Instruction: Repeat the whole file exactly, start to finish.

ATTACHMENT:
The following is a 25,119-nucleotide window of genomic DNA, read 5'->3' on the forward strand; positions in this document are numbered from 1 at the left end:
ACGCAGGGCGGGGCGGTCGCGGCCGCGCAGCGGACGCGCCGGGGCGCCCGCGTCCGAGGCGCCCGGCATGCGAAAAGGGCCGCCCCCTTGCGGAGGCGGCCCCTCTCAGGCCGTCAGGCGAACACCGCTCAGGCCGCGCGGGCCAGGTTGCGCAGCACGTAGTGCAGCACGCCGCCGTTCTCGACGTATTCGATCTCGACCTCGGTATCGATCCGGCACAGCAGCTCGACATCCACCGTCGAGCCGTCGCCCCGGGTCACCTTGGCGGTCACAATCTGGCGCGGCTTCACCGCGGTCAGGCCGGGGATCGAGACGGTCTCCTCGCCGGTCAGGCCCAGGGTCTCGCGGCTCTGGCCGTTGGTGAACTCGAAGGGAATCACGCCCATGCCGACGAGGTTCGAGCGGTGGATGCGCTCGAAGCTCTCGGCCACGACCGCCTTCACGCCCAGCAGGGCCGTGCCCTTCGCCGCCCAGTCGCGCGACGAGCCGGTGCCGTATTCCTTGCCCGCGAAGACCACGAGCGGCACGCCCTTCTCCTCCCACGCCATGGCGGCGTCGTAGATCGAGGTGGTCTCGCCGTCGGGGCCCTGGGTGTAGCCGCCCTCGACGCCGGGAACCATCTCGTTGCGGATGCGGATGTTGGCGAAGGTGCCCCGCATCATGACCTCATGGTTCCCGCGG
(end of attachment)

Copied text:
The following is a 25,119-nucleotide window of genomic DNA, read 5'->3' on the forward strand; positions in this document are numbered from 1 at the left end:
ACGCAGGGCGGGGCGGTCGCGGCCGCGCAGCGGACGCGCCGGGGCGCCCGCGTCCGAGGCGCCCGGCATGCGAAAAGGGCCGCCCCCTTGCGGAGGCGGCCCCTCTCAGGCCGTCAGGCGAACACCGCTCAGGCCGCGCGGGCCAGGTTGCGCAGCACGTAGTGCAGCACGCCGCCGTTCTCGACGTATTCGATCTCGACCTCGGTATCGATCCGGCACAGCAGCTCGACATCCACCGTCGAGCCGTCGCCCCGGGTCACCTTGGCGGTCACAATCTGGCGCGGCTTCACCGCGGTCAGGCCGGGGATCGAGACGGTCTCCTCGCCGGTCAGGCCCAGGGTCTCGCGGCTCTGGCCGTTGGTGAACTCGAAGGGAATCACGCCCATGCCGACGAGGTTCGAGCGGTGGATGCGCTCGAAGCTCTCGGCCACGACCGCCTTCACGCCCAGCAGGGCCGTGCCCTTCGCCGCCCAGTCGCGCGACGAGCCGGTGCCGTATTCCTTGCCCGCGAAGACCACGAGCGGCACGCCCTTCTCCTCCCACGCCATGGCGGCGTCGTAGATCGAGGTGGTCTCGCCGTCGGGGCCCTGGGTGTAGCCGCCCTCGACGCCGGGAACCATCTCGTTGCGGATGCGGATGTTGGCGAAGGTGCCCCGCATCATGACCTCATGGTTCCCGCGG